That’s what makes this new skyscraper all the more exciting. Standing at 200 meters above ground, when completed in 2022 Airside will become the tallest landmark occupying the old airport land.

As well as breathing new life into a part of Hong Kong that has been largely undeveloped since the airport’s closure, it will no doubt stir some nostalgia for the days when gigantic airplanes would be photographed descending through the city’s residential tower blocks.

The 47-story mixed-used skyscraper is the first Hong Kong project by Norwegian design studio Snøhetta, the creative mind behind jaw-dropping designs including Norway’s otherworldly planetarium and “constellation” lodges as well as Europe’s first underwater restaurant.

While a shiny new building isn’t likely to draw comparisons to the gray boxy structure of Kai Tak’s terminal, the team behind it say they took note of the airport’s vertiginous landing descent when considering their design and wanted to pay homage to its dramatic aviation heritage.

The project, with an investment of HKD 32 billion ($4.12 billion) will comprise an office building and a retail complex under the concept of “wholeness.”

“Whilst respecting the historical context of the site, our initial concepts for the development took inspiration in the diversity of commercial, recreational and retail functions and the opportunity this gave to generate a series of rich and interactive public spaces throughout the development,” Robert Greenwood, Snøhetta’s managing director in Asia, tells CNN Travel.

“This approach led us to a hybrid solution for the tower – no longer the traditional tower and podium but a composition of elements combining to form a holistic urban structure, connecting the ground to the sky.”

The complex features a balanced range of activities and infrastructure including office space, a retail complex, art and dining offerings, along with plenty of greenery and outdoor space.

A cascading, green open-air rooftop and terraces will take up about a third of the site area. The multi-story 700,000-square-feet shopping mall will offer an experiential retail space and world-class restaurants, says the developer.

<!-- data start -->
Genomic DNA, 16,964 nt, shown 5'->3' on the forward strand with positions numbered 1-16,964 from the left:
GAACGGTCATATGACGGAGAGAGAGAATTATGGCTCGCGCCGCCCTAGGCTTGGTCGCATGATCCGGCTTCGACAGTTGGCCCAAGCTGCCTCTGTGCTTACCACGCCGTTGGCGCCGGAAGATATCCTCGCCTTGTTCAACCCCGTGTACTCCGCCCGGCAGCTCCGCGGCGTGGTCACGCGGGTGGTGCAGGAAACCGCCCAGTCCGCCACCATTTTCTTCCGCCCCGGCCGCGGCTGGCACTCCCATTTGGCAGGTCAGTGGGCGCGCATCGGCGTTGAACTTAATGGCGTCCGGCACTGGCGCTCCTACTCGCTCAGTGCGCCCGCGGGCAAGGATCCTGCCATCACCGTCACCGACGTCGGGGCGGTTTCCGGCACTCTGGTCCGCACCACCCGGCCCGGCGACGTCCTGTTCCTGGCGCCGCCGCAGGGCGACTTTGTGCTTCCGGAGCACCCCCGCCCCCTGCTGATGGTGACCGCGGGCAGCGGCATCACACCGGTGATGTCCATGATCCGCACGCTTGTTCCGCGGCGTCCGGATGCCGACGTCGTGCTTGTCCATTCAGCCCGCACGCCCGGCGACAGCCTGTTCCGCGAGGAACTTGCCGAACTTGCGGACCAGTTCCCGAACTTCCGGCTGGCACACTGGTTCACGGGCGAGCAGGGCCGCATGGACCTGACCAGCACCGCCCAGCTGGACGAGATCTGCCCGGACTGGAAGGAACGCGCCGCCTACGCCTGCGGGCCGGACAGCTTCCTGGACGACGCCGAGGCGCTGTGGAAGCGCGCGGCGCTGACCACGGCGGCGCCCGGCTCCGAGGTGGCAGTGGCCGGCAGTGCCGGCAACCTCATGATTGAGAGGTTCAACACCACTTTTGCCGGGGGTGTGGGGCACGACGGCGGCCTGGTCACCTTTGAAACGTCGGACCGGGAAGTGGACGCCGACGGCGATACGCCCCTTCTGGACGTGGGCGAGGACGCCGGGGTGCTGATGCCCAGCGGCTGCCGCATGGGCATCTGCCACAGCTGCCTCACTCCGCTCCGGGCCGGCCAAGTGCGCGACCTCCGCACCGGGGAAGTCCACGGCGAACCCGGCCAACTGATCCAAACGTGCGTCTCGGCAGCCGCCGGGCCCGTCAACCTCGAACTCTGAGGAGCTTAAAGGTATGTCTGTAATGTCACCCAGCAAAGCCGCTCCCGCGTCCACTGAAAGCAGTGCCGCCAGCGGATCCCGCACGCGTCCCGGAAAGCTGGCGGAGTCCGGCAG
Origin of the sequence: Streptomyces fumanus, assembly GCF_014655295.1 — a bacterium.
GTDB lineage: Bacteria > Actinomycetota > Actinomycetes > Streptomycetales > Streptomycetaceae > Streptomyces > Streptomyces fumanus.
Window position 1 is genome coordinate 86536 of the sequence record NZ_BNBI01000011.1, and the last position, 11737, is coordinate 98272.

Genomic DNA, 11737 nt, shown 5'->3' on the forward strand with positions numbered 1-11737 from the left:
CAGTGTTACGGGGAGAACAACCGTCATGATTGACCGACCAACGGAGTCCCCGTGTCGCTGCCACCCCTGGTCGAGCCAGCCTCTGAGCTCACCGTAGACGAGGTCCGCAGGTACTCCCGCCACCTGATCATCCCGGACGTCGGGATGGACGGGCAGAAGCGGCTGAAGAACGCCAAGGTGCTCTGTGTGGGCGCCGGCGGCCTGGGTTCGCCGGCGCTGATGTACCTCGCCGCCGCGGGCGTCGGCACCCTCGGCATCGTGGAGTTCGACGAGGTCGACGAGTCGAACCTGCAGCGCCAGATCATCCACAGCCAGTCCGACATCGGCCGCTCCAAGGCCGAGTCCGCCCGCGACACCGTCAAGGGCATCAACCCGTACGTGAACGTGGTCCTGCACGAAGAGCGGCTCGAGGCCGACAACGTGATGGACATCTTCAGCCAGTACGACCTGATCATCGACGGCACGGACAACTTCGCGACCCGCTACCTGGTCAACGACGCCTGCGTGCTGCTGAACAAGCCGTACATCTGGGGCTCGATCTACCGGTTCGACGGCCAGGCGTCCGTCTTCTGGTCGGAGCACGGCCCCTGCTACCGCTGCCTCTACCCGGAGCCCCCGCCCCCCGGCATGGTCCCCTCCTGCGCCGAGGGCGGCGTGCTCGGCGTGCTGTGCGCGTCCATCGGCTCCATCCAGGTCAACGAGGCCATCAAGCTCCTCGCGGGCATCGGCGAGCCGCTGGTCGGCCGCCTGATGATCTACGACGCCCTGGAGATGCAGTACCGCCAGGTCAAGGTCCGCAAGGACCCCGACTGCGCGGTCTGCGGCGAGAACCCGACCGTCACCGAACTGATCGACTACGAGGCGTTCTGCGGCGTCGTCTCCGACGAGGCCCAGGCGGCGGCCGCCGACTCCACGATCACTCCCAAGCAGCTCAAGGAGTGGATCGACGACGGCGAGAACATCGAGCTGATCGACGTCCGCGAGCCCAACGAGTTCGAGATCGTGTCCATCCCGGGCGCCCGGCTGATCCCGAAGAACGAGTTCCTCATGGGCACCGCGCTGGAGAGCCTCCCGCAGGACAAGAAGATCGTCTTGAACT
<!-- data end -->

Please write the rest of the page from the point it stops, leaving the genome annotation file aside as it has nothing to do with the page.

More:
Sustainability plays a major role in the design, too.

There will be a sky farm, natural ventilation, an automated smart waste sorting and storage system and a water-saving and rainwater retention management plan. It’ll also be home to the city’s first automatic bicycle parking bay.

The different design elements of the complex pay tribute to the site’s aviation past.

“During our research we were impressed by the images of the dramatic landings that took place at the former Kai Tak airport,” says Greenwood.

“In the design process, it was important to us to be respectful of and contribute to the preservation of the collective memory of many Hongkongers. The vast retail arcade space at Airside draws parallels to the typology of the airport terminal through its impressive scale and openness.”

The structure is filled with natural daylight whereas the exterior plazas and public rooftop gardens offer views over the city – “much like the visual impressions from the famous takeoff and landing experiences of the original airport.”

Nan Fung Development Limited, the local developer of the project and one of the largest privately-held conglomerates in Hong Kong, also loaned inspiration to the design.

Founded in the 1950s, it was the city’s largest yarn-spinning business. As a nod to this history, Snøhetta has blended in designs that acknowledge the company’s role in Hong Kong’s textile manufacturing as well as the city’s industrial past.

“ examples of textile references are the weaved office lobby chandelier wrapping around the office lobby stone pleats, the fluted glass façade, whose panels in different radii are organized in a stylized drapery, or the stone pavers of the public plazas whose different tones form a crest like pattern that invites its users inside,” says Greenwood.

Spanning 1.9 million square feet, the skyscraper will be one of the latest landmarks of the Kai Tak Redevelopment projects – a plan to transform the former airport site into one of the biggest and the newest central business districts in Hong Kong.

Bresha Gayden
Chief Learning Officer